By Alexander Lomax
The 9th Floor has become a cozy, safe space for Republicans ever since the Janet Napolitano days. Before that, Democrats often had to be rather centrist and pragmatic in order to win the office. So does Katie Hobbs, former Senate Minority Leader from the progressive stronghold of central Phoenix, actually have a chance to win?
In order to answer that question, we need to consider her primary first. At the moment, her only competitors are former Nogales Mayor Marco Lopez and District 28 legislator Aaron Liebermann. Right now, it’s tough to see a scenario in which she loses her primary. On the surface, the Lopez campaign could be a promising one. As a Latino Pete Buttigieg of sorts (young, intelligent, former small town mayor) who also lists being an advisor to Carlos Slim (former wealthiest man in the world) on his resume, this campaign has promise on paper. However, word is that his campaign manager left due to sluggish fundraising. There is still time to right the ship, but at this point he is in the process of getting lapped by Hobbs.
As for Liebermann, we already spoke to his quixotic bid to avoid redistricting. While he will likely garner strong support from his own district, Hobbs’s largely error-free time at Secretary of State is being put on a national pedestal by Karen Fann and the widely derided “audit”. We see no potential catalyst to turn Liebermann into anything other than an “also ran”, and for Hobbs to win the primary by a significant margin.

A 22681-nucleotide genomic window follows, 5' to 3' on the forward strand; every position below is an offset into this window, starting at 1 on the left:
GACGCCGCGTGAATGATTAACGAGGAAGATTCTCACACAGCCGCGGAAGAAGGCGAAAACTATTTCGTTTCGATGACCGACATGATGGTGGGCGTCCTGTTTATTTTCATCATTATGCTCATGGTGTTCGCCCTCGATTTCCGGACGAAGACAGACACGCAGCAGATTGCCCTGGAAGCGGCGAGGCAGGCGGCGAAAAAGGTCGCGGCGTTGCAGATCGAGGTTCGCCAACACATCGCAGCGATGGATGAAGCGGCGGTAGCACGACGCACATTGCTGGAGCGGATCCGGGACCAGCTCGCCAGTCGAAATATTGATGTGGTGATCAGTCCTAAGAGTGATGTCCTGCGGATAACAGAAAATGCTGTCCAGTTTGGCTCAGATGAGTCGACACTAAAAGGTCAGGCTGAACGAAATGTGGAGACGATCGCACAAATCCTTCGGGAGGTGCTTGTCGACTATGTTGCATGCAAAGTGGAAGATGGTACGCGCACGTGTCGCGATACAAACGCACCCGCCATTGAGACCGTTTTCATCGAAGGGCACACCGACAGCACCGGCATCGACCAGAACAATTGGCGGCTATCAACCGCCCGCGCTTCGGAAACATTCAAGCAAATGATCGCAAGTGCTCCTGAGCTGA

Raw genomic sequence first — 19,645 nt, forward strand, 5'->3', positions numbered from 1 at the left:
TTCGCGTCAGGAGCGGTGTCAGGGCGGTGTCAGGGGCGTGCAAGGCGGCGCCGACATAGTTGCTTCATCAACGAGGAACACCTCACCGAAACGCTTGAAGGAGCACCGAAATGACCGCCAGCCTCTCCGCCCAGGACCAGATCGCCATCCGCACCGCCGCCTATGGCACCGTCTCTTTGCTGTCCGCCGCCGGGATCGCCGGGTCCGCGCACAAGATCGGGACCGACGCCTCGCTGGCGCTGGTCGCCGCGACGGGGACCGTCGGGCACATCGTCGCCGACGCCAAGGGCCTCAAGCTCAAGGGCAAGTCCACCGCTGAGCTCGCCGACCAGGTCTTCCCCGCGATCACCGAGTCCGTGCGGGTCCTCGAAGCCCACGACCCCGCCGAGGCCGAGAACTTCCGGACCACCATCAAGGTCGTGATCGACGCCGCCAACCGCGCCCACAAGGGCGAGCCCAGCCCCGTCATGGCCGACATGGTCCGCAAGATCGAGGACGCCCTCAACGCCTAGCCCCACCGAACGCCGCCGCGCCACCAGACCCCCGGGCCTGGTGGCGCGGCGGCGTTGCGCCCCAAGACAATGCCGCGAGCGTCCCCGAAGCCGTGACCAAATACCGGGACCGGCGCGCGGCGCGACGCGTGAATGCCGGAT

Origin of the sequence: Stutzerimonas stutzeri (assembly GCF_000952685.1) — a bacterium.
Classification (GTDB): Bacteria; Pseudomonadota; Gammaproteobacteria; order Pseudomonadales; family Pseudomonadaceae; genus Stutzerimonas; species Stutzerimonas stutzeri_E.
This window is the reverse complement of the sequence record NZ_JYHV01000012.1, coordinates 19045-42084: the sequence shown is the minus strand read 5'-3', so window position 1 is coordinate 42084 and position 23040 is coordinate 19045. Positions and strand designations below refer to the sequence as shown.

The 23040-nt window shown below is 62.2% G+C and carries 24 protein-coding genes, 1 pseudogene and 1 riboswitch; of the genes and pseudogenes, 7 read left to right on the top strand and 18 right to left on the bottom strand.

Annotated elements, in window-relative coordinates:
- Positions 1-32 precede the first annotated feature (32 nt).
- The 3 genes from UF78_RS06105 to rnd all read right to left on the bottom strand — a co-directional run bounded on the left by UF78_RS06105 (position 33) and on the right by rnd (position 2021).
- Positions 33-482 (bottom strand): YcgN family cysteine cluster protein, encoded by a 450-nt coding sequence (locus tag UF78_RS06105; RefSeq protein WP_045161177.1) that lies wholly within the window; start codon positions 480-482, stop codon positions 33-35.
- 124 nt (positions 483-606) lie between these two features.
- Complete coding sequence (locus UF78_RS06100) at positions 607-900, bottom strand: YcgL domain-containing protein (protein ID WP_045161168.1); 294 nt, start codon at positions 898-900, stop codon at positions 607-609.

The general election is where things get murky. With more legitimate candidates on the Republican side, more permutations factor into this calculation, but we will focus on current AZ GOP darling Kari Lake. In this head-to-head matchup, Lake has one major advantage to Hobbs: no track record. While Hobbs has plenty of legislation for the Lake team to pick through and scare voters with, Hobbs will likely have to rely on tearing through Lake’s actions on the campaign trail (which will provide some material). Advantage: Lake
Also, we must consider who will seem more gubernatorial; who is more camera and debate ready. Lake has spent her career speaking to a camera, and is as close to a perfect candidate as Arizona has in that regard. Meanwhile Hobbs has had a reputation for being notoriously awkward during much of her career. The “audit” has vaulted her into a national spotlight, and while her public speaking and presence has improved considerably since then, she has a long way to go to match Lake’s natural comfort in front of a mic and a camera. Again, Advantage: Lake.
However, a lot will depend on the overall statewide mood of how middle-of-the-road voters feel about either party. Midterm elections are notoriously difficult on the party of a new President, although that is never set in stone. Biden seemed to be on cruise control with a reasonable response to Covid and oversight of an economy returning to normal. However, the actions in Afghanistan recently are a very real unforced error from the administration, one that is being widely panned from both parties. That could be far in the rearview mirror by the time next fall comes around, but Hobbs may be partially dependent on flawless performance from the White House going forward, which may be unrealistic.
So to answer the question: anything could change between now and next November. But while she should coast through her primary, at this moment the general election looks as though it would turn out more like David Garcia and Fred DuVal than it will Janet Napolitano.